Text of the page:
Alex Enumah in Abuja
The Hope Democratic Party (HDP) and its candidate in the February 23 presidential election, Chief Ambrose Owuru, have asked the Supreme Court to reverse itself in the judgment dismissing the appeal filed against the election of President Muhammadu Buhari.
The apex court had on October 3 struck out the appeal of HDP and Owuru against the verdict of the Presidential Election Petition Tribunal, which dismissed their petition for lacking in merit.
The Supreme Court had in a ruling on a preliminary objection filed by respondents in the appeal held that the appellants engaged in gross abuse of court processes by filing two notices of appeal contrary to the provisions of the law.
The HDP claimed that the judgment delivered in favour of Buhari on October 3 is invalid and unconstitutional on the grounds that it was based on technicalities.
But in a fresh motion on notice brought pursuant to order eight rule two of the Supreme Court rules and sections 6 and 36 of the 1999 constitution as well as section 22 of the Supreme Court Act, the appellants pleaded with the court to restore their appeal for fresh hearing on merit.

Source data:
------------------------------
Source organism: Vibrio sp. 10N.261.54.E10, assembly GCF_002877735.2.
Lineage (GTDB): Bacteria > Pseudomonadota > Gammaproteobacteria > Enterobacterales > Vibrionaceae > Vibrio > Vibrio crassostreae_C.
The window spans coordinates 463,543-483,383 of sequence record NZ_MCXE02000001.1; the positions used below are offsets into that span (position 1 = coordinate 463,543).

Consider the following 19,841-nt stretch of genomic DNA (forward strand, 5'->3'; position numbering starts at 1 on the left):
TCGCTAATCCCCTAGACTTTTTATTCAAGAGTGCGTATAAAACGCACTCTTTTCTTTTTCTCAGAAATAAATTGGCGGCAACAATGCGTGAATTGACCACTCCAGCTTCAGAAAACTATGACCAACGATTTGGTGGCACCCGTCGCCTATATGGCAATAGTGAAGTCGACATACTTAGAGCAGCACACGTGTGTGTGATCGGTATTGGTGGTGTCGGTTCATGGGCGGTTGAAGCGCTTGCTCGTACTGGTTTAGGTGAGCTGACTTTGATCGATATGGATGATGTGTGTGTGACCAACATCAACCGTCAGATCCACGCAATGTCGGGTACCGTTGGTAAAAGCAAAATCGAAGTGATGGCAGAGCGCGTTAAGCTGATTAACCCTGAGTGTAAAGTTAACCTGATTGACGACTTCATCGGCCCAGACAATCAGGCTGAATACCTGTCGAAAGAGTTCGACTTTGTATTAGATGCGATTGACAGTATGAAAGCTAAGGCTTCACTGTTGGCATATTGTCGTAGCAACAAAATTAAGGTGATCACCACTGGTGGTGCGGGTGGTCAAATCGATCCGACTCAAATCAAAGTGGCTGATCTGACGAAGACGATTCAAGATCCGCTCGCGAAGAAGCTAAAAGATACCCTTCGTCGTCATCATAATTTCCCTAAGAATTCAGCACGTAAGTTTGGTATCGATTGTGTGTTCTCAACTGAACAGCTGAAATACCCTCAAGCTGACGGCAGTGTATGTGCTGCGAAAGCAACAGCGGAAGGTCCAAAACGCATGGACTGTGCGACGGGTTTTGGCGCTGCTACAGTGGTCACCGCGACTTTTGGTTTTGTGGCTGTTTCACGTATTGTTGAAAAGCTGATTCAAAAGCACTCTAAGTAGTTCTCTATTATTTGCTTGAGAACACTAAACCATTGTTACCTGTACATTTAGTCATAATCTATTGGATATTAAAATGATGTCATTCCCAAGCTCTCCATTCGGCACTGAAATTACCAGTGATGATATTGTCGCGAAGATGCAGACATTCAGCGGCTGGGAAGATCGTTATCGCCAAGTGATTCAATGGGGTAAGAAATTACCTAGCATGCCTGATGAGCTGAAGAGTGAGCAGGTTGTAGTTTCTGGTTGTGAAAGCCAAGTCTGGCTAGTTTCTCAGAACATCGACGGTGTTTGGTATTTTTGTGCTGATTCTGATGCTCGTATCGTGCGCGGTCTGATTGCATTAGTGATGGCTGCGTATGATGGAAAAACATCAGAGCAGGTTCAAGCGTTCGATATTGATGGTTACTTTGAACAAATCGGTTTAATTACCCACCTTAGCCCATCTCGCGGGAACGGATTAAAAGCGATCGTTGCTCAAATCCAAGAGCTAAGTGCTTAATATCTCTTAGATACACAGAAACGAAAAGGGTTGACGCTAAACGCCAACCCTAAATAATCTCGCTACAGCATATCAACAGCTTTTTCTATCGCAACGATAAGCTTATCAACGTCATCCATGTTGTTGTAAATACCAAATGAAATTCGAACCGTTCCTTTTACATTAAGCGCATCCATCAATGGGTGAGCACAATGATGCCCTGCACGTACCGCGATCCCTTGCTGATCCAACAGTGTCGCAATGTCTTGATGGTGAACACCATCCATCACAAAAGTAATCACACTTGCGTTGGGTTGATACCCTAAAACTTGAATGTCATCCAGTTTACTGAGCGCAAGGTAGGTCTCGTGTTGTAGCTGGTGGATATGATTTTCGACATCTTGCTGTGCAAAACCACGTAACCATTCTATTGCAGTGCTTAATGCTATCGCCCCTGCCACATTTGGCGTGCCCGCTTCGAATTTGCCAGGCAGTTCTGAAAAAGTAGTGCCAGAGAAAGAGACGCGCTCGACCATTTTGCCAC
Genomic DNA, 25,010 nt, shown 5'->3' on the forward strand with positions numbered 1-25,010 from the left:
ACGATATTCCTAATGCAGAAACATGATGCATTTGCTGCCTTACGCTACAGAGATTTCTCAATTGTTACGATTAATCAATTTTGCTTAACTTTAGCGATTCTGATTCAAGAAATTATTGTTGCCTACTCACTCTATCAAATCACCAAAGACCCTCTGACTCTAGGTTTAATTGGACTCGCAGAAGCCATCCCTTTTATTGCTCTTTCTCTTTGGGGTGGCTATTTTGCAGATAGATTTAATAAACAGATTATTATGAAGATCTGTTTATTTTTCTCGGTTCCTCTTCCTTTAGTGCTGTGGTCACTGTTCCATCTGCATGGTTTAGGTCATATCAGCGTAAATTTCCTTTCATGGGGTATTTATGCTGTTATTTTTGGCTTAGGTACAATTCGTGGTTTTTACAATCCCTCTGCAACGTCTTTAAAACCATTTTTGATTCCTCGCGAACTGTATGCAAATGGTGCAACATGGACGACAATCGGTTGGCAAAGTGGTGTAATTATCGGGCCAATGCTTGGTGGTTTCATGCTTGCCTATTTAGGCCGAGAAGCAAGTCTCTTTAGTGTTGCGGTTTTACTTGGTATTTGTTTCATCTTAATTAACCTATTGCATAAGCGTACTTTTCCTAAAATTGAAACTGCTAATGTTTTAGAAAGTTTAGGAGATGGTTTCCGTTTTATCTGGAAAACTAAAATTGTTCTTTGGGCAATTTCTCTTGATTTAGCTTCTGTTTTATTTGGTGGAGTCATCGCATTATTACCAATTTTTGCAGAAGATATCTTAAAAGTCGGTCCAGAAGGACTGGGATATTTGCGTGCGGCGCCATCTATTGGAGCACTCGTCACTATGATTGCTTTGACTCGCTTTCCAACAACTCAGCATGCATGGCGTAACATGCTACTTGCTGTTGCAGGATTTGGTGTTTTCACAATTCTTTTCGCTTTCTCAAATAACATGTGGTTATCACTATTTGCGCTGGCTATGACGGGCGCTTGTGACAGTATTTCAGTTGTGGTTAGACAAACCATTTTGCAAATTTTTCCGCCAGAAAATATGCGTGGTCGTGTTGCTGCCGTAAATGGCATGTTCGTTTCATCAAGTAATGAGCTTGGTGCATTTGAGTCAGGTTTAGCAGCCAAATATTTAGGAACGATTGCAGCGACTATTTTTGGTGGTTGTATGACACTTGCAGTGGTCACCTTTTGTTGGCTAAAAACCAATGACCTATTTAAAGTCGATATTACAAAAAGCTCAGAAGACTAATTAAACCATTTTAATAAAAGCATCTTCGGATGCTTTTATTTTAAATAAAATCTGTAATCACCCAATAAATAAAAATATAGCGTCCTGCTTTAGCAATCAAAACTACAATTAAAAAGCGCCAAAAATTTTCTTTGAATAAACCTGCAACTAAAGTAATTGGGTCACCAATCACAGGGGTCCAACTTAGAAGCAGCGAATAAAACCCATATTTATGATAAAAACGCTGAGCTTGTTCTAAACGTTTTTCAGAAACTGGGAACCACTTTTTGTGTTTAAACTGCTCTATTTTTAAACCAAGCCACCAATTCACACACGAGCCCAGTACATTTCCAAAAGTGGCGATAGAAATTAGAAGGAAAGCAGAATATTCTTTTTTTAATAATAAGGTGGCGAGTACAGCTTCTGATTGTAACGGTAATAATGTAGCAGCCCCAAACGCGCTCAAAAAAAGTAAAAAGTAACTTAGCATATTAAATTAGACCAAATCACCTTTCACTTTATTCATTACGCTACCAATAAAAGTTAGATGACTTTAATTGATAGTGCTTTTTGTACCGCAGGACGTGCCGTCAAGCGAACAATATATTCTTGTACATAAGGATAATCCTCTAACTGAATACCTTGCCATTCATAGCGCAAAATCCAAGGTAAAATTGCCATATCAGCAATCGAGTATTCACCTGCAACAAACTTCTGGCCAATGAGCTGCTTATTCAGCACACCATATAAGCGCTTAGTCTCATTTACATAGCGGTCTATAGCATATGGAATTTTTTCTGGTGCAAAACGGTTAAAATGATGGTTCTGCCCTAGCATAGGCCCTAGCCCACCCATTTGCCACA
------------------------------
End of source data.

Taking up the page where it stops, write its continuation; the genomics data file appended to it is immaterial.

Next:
The motion filed by Chukwunonyerem Njoku, the appellants insisted that the dismissal of their appeal on October 3 on technical grounds was without compliance with the mandatory procedure.
The fresh motion predicated on eight grounds indicated that the appeal dismissed on preliminary objection without requisite applications after filed briefs and incorporation of notice of objection without leave of the apex court is a nullity and liable to be set aside.
Other ground is that by virtue of order 8 upon which the dismissal was based, an appellant whose appeal has been dismissed under the rule may apply by notice of motion that the appeal be restored.
They further claimed that the decision of the court arising from respondents’ ambush, intimidation, misdirection of court and non compliance with the strict rules and procedures for hearing notice of preliminary objection is invalid and a nullity in law and liable to be set aside.